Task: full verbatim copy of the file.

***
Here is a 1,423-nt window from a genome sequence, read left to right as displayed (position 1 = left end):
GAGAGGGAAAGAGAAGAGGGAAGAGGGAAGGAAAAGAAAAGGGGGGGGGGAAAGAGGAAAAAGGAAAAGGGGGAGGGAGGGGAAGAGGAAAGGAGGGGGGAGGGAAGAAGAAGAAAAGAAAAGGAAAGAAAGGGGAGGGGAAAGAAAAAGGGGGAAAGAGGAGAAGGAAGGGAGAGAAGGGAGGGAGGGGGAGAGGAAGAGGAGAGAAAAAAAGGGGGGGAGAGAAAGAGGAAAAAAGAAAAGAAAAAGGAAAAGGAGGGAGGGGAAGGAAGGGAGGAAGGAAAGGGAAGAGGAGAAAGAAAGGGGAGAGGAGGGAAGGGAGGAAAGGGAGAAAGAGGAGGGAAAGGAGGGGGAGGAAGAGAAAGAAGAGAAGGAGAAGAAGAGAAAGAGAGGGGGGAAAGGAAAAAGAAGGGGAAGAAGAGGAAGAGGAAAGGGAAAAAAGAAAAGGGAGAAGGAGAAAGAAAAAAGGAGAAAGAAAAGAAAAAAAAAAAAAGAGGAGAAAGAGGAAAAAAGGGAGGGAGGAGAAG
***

Here is a 1,423-nt window from a genome sequence, read left to right as displayed (position 1 = left end):
GAGAGGGAAAGAGAAGAGGGAAGAGGGAAGGAAAAGAAAAGGGGGGGGGGAAAGAGGAAAAAGGAAAAGGGGGAGGGAGGGGAAGAGGAAAGGAGGGGGGAGGGAAGAAGAAGAAAAGAAAAGGAAAGAAAGGGGAGGGGAAAGAAAAAGGGGGAAAGAGGAGAAGGAAGGGAGAGAAGGGAGGGAGGGGGAGAGGAAGAGGAGAGAAAAAAAGGGGGGGAGAGAAAGAGGAAAAAAGAAAAGAAAAAGGAAAAGGAGGGAGGGGAAGGAAGGGAGGAAGGAAAGGGAAGAGGAGAAAGAAAGGGGAGAGGAGGGAAGGGAGGAAAGGGAGAAAGAGGAGGGAAAGGAGGGGGAGGAAGAGAAAGAAGAGAAGGAGAAGAAGAGAAAGAGAGGGGGGAAAGGAAAAAGAAGGGGAAGAAGAGGAAGAGGAAAGGGAAAAAAGAAAAGGGAGAAGGAGAAAGAAAAAAGGAGAAAGAAAAGAAAAAAAAAAAAAGAGGAGAAAGAGGAAAAAAGGGAGGGAGGAGAAG